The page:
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This week’s State Agency Databases Project subject highlight is Military & Veterans, featuring 22 states that project volunteers know to have publicly searchable databases in this subject area. Three examples from this compilation are:
Alabama Civil War Service Database – Search Civil War service records by name, branch, company unit, regiment unit, or co. unit name.
Service Provider Search by Location – A searchable database of services available to California veterans, their survivors and dependents at the federal, state and local levels. It includes federal, state and county veterans offices, contact information for veterans organizations, services available for homeless veterans, veterans offices at educational institutions and other veterans-related material, searchable by keyword, location, and type of service.
Wisconsin Veterans Memorial Catalog – Documents memorials dedicated to Wisconsin veterans throughout Wisconsin, the U.S., and internationally. The Wisconsin Veterans Museum Research Center actively maintains this resource which includes the history, physical condition, and location of each memorial.
For more, see http://godort.libguides.com/militarydbs. Some military history databases are listed under History, People and Culture. It’s a judgement call.
If you know of state agency produced databases in the area of Military & Veterans, either comment here or use the “Email me” link on the guide to report a database, which will be forwarded to the appropriate project volunteer.
Air Force Blocking the Military’s Own Video Site By Noah Shachtman, Wired, March 27, 2009.
trooptube.tv is the “online video site designed to help military families connect and keep in touch while miles apart” maintained by “Military OneSource” which is an authorized Department of Defense program for Active Duty, Guard, Reserve and their families. As Wired describes it, trooptube is the “military’s taxpayer-funded, security-scrubbed, low-bandwidth-optimized video sharing site.”
But now, Wired says that military bases, especially Air Force bases, are blocking TroopTube as part of a larger, Air Force-wide decision to cut off access to it.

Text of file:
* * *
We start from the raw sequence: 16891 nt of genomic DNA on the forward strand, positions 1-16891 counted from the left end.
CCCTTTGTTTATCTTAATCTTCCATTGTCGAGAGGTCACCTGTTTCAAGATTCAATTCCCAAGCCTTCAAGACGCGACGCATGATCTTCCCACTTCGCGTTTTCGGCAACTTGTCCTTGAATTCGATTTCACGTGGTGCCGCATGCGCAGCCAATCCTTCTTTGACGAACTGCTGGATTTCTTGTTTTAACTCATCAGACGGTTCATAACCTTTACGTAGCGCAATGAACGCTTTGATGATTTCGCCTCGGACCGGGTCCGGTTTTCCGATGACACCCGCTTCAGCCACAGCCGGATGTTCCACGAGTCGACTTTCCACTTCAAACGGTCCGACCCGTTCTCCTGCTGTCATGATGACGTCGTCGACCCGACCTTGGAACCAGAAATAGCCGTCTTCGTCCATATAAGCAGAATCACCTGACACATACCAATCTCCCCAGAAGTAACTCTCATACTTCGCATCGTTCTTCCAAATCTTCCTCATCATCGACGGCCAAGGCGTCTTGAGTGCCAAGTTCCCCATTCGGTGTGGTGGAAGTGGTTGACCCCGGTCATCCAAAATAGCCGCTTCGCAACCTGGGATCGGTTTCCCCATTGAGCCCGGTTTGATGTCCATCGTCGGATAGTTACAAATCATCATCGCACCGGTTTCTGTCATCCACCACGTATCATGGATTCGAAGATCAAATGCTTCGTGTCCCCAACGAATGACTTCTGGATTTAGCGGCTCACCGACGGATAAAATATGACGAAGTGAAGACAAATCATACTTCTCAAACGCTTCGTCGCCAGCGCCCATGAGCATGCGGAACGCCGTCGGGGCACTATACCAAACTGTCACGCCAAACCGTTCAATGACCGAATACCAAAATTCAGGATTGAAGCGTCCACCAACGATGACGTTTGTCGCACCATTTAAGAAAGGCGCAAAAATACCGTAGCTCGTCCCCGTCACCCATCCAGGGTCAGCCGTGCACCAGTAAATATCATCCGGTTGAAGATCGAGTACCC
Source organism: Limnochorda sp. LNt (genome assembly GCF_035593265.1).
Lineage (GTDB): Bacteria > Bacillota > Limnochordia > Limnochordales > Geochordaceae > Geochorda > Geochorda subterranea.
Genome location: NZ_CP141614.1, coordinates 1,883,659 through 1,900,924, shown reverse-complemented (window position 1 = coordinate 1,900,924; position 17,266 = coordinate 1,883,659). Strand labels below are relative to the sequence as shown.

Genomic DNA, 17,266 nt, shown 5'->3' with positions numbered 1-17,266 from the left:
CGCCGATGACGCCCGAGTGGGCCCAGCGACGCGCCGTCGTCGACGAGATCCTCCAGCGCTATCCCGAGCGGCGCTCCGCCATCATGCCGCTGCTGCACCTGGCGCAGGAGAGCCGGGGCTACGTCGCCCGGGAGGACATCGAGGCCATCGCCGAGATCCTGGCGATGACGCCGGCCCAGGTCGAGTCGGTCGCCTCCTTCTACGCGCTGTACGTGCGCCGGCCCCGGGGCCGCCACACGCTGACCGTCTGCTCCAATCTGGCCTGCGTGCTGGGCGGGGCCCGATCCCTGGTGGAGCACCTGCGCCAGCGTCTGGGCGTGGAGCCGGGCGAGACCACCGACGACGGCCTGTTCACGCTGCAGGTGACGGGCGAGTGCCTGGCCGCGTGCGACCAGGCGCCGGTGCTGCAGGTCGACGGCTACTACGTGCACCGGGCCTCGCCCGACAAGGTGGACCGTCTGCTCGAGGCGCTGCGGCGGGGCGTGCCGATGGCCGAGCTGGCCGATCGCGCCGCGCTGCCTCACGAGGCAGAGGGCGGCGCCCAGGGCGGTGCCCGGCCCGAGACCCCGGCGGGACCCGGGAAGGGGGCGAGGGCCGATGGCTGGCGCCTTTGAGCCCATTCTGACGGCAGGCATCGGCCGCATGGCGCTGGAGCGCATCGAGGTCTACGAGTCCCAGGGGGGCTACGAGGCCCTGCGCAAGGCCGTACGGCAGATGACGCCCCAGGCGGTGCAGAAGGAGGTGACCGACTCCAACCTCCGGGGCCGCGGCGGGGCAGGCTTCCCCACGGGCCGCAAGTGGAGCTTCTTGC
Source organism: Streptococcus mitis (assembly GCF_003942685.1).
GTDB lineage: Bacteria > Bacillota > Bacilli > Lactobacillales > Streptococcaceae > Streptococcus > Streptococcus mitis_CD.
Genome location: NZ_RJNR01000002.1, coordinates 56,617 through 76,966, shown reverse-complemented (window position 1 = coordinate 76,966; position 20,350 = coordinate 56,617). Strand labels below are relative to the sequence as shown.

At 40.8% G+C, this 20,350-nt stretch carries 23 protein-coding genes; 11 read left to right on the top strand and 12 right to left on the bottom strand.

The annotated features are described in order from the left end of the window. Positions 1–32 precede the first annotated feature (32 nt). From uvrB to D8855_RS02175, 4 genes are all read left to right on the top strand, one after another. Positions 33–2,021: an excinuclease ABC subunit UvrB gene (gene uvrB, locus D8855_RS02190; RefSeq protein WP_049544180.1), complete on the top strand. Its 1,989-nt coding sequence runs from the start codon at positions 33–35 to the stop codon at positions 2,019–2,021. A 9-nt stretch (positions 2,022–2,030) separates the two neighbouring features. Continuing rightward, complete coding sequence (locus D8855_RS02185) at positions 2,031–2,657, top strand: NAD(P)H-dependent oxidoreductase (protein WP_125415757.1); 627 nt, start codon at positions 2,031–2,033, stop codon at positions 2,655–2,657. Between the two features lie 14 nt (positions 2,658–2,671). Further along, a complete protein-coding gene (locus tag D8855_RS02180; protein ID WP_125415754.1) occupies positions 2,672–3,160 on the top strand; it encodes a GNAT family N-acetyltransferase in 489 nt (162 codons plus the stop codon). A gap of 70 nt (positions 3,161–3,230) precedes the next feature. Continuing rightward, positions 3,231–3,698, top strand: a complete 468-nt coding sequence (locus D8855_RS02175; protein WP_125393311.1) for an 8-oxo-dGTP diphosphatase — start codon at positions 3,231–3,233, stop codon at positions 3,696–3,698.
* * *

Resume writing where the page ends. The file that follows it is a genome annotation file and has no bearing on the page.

This isn’t the first time the military has sent mixed signals. See Pentagon promotes itself on YouTube, but prohibits troops from using it.
In April, the New York Times broke a story about the now infamous Pentagon information apparatus that used retired military officers in a “campaign to generate favorable news coverage of the administration’s wartime performance” (Behind Military Analysts, the Pentagon’s Hidden Hand By David Barstow, New York Times, April 20, 2008). The Times also published some of the documents it obtained through Freedom of Information Act requests on its web site (NY Times publishes some FOIA documents).
Now, the Pentagon has published documents it released. This collection appears more complete than what the NYT released.
- Military Analysts “These documents were released to the New York Times regarding the Pentagon’s Military Analyst program.” (last updated 28-May-08)
The documents are posted on the web at the “Reading Room” of the Office of the Secretary of Defense and Joint Staff, Requester Service Center, Office of Freedom of Information, under the heading “5 U.S.C. § 552 (a)(2)(D) Records – Records released to the public, under the FOIA, that are or will likely become the subject of subsequent requests” under the heading “Military Analysts.”
The first two parts of a three part series on how the military is adapting to the Internet are online: from the Air Force banning access from official networks to many blogs (because they are not “established, reputable media”), to the Army setting up its own, password protected version of MySpace (“MilSpace”?).
- The Military’s Internet ‘Civil War’ by David Axe, The Washington Independent
- Part One: How the Army Found Middle Ground to Embrace the Internet, 05/30/2008
- Part Two: How the Coast Guard Botched Its Online Start, 06/03/2008
The Congressional Research Service has issued a report entitled (45 page pdf) Instances of Use of United States Armed Forces Abroad, 1798-2007, updated January 14, 2008 . It reviews hundreds of instances in which the United States has sent military forces abroad in situations of military conflict or potential conflict to protect U.S. citizens or promote U.S. interests. The listed deployments vary in size and length, legal authorization and significance. In eleven separate cases listed in bold-face type the U.S. formally declared war against foreign nations; but for most the status of the action under domestic or international law hasn’t been addressed. A sample entry:
"1798-1800 Undeclared Naval War with France. This contest included land actions, such as that in the Dominican Republic, city of Puerto Plata, where marines captured a French privateer under the guns of the forts. Congress authorized military action through a series of statutes.
1801-05 Tripoli. The First Barbary War included the U.S.S. George Washington and Philadelphia affairs and the Eaton expedition, during which a few marines landed with United States Agent William Eaton to raise a force against Tripoli in an effort to free the crew of the Philadelphia. Tripoli declared war but not the United States, although Congress authorized U.S. military action by statute."